In this chapter …
World Englishes are mostly products of colonialism, so in this chapter we will get familiarized with the history of European colonization and, in a brief survey, the expansion of the British Empire and the role of the United States in the globalization of English. In particular, we'll look at the social conditions and the linguistic consequences generated by specific types of colonies, the outcomes of varying motives for colonial expansion. We'll learn that, surprisingly, the global growth of English gained even more momentum after the end of the colonial period. To confirm this point, we will get exposed to some numbers, of users of English and of countries where it is in use, and some typologies of kinds of Englishes produced by these historical conditions will be introduced.
European colonization: a few introductory observations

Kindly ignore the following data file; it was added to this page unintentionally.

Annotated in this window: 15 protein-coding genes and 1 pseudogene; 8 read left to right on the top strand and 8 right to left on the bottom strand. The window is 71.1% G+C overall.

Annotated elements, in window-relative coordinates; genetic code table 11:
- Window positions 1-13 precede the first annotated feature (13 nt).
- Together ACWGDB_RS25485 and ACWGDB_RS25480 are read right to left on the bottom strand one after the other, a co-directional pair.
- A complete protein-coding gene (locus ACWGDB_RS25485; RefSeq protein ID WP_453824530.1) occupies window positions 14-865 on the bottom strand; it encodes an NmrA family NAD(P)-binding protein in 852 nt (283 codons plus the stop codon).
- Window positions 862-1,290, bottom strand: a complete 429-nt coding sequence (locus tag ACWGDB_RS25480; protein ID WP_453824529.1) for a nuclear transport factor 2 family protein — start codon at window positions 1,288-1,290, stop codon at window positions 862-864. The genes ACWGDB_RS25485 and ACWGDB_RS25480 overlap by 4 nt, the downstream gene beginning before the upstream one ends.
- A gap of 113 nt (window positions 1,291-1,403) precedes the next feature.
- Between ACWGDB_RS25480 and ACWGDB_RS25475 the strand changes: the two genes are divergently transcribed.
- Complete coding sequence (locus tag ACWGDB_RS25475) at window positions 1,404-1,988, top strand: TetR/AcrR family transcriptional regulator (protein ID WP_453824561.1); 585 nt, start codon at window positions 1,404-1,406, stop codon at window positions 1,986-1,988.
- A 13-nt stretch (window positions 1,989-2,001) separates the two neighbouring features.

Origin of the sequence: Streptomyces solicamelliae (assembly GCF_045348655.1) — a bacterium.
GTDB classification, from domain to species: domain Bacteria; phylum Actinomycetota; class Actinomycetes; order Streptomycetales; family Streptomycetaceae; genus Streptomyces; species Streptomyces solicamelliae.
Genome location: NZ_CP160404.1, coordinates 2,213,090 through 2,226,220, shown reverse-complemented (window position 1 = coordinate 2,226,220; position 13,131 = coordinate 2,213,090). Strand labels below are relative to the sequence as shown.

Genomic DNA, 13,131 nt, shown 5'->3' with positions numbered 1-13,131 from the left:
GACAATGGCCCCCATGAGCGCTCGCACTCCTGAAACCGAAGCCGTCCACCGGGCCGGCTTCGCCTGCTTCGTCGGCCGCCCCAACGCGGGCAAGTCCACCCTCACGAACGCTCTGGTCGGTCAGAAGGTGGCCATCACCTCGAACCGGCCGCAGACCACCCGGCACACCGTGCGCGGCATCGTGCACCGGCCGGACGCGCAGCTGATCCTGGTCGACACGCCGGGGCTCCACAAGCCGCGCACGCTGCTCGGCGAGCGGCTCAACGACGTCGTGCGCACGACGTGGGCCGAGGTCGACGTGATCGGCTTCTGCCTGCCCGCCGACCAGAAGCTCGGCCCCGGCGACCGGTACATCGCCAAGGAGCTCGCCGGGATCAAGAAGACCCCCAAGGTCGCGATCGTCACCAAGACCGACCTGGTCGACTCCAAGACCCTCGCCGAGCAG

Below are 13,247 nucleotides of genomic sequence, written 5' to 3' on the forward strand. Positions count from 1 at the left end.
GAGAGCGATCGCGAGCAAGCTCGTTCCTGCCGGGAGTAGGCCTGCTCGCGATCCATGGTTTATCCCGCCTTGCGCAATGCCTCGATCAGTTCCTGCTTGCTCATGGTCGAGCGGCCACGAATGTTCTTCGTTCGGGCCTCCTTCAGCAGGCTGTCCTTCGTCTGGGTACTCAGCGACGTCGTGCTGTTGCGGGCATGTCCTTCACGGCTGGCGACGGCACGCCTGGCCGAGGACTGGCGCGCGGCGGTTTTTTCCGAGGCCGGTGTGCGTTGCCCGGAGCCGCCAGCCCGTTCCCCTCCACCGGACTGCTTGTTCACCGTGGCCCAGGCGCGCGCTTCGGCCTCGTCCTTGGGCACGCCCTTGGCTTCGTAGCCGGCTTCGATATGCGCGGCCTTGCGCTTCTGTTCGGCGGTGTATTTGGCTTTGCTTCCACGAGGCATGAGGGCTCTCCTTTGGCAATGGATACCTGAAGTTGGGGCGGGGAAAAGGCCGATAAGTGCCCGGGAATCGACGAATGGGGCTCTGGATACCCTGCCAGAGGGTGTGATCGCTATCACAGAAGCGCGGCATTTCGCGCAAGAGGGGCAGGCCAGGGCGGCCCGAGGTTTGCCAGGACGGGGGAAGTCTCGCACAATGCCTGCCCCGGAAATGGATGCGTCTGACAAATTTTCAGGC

At the dawn of the modern age, late in the fifteenth century, European powers set out to conquer the world. From the early explorers of that time to the Berlin Conference of 1884, they entered the race for colonies, for various motives, but essentially to increase their economic and political strength and power. Several reasons combined to drive this development:
social ones, like the decline of the feudal system and the nobility (so that some landowners were forced to seek their fortune in adventures abroad) and a population surplus in some countries;
technological ones, like new shipbuilding and navigation techniques, which made longer overseas journeys possible;